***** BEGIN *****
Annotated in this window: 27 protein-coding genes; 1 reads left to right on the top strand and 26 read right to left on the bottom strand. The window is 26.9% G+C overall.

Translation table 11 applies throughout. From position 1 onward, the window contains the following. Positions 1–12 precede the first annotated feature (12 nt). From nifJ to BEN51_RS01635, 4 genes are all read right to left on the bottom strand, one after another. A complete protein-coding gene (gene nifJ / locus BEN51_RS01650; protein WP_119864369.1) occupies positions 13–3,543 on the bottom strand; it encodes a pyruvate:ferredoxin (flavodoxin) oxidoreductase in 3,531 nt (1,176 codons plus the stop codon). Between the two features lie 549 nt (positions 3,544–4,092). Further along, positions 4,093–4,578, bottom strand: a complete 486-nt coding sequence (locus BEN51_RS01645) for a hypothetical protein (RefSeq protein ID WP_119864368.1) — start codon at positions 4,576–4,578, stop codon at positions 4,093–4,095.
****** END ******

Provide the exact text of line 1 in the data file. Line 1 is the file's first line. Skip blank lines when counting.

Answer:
Annotated in this window: 27 protein-coding genes; 1 reads left to right on the top strand and 26 read right to left on the bottom strand. The window is 26.9% G+C overall.